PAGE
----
Thursday, January 8, 2009

Kathleen's Story

Like many others faced with infertility, my parents turned to sperm donation to create their family. My conception through anonymous sperm donation occurred May 4, 1981 at St. Luke's in Houston, Texas. Following standard practice of the time, my parents recieved no information about the man - including medical heritage, heritage, or a donor number - beyond the fact that he was a student at Baylor College of Medicine. Therefore, my mother could not provide any other information about this man when she told me of my history at age eight. I initially did not care, though, and instead viewed my conception as special and magical. I felt very wanted and enjoyed the concept of an abstract family. However, eventually my fascination progressed to curiosity about the man who contributed to half of my genetic make-up. Among many other questions, I wanted to know whose face I saw reflected in my mirror given that I do not particularly resemble my maternal relatives and how we were similar. I requested my mother's medical records, only to be informed that they were destroyed years ago. By college, I experienced grief and loss in being intentionally denied access to own flesh and blood. I found it ironic that what leads many people to donor conception in the first place - the desire for a biological connection - had been severed between my biological father, aunts, uncles, cousins, grandparents, and me through anonymous sperm donation. With little information to go on and no records available, I turned to the old Baylor College of Medicine yearbooks. I naively believed that one man would jump out of the pages within a few hours and I would find my answers. However, I began to realize that I could resemble dozens of me. I gradually obtained contact information for all 600 men in the yearbooks, sent them letters, received 250 responses, and completed 16 DNA tests. Despite a 900-hour search, my biological father has yet to come forward. I now try to use my story to raise awareness about donor conception and advocate for needed changes within reproductive medicine.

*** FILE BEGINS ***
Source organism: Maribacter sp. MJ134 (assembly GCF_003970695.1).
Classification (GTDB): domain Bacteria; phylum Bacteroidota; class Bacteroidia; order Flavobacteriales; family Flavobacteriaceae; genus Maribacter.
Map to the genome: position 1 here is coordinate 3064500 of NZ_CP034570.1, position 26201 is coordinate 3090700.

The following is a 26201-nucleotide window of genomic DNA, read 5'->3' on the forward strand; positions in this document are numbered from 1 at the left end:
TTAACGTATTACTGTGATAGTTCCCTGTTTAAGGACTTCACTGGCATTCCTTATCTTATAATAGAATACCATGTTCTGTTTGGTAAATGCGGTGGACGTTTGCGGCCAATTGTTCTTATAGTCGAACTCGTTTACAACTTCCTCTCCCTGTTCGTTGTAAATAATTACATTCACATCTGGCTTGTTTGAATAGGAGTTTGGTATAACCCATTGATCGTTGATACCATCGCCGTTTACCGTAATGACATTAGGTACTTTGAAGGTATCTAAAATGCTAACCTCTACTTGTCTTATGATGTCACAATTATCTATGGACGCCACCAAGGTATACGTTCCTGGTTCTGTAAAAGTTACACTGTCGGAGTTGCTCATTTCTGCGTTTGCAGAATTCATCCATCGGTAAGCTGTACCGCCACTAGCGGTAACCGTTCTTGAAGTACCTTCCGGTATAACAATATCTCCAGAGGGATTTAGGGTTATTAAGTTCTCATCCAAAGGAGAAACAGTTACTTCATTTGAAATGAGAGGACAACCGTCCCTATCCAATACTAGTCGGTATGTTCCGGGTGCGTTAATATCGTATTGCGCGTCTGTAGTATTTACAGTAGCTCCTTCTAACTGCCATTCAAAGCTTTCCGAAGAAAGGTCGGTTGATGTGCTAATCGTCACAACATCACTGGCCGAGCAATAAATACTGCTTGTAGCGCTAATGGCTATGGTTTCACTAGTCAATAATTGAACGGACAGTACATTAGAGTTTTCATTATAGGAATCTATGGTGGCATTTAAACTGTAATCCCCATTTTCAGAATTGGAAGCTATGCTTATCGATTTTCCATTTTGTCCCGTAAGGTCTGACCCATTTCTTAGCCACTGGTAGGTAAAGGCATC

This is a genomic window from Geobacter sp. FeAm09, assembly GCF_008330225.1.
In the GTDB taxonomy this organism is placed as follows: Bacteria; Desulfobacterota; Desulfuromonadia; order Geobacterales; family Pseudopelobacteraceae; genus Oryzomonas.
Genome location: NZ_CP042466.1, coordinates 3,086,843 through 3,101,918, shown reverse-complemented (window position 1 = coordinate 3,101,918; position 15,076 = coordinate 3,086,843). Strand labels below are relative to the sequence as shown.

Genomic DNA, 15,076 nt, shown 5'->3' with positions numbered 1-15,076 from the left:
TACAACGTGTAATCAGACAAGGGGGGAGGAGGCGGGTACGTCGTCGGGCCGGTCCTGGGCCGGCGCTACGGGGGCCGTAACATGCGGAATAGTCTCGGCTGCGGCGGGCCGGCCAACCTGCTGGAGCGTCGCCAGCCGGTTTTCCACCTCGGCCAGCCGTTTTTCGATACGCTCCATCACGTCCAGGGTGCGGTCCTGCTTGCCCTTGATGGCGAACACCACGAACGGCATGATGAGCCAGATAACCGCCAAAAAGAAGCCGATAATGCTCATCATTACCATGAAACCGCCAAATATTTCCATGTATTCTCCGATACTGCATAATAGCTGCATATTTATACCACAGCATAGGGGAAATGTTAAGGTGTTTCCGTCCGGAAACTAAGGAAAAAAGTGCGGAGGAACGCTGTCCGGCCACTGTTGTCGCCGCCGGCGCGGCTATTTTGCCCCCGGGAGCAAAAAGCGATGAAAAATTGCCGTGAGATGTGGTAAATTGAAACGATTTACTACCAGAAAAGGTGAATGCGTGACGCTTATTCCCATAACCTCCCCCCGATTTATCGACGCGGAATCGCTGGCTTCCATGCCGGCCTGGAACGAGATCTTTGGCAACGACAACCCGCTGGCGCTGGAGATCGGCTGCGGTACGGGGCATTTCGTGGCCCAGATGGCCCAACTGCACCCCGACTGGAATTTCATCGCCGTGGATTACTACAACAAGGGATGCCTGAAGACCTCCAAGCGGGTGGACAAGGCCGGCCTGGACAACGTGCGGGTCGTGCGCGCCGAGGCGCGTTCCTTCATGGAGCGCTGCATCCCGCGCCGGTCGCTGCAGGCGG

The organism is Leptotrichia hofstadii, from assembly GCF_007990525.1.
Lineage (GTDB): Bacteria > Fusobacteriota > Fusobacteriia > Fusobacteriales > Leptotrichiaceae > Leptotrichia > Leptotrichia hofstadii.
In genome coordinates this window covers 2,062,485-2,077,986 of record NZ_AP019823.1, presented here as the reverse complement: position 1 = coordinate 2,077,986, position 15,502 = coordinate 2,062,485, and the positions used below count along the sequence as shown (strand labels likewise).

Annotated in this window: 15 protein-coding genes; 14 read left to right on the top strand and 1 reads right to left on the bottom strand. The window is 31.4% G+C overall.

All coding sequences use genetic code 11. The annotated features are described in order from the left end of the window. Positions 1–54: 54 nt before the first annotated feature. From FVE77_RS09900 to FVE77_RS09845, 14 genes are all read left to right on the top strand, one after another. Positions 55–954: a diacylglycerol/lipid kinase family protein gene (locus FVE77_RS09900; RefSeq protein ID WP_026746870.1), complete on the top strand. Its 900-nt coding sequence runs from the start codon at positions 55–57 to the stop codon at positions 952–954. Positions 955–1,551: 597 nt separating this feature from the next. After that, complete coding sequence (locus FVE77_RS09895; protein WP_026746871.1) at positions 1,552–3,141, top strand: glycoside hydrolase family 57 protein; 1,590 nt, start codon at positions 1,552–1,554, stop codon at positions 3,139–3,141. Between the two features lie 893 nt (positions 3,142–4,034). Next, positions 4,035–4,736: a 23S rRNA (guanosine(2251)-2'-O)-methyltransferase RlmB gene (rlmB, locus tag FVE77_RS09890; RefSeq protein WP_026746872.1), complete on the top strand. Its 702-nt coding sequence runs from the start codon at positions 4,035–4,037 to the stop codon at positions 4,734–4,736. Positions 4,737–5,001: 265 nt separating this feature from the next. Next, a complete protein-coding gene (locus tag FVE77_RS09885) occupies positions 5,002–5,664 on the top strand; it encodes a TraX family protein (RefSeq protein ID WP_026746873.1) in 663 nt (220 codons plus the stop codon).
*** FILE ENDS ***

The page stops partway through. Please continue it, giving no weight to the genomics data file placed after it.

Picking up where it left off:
Anonymous (visit their site)

Some sperm banks, like OHSU, are now requiring that all their donors participate in "future information". This requires the donor to be available to the offspring at a later time, as well as continuing to provide the bank with up-to-date health and genetic information.

Thanks for sharing your story. :)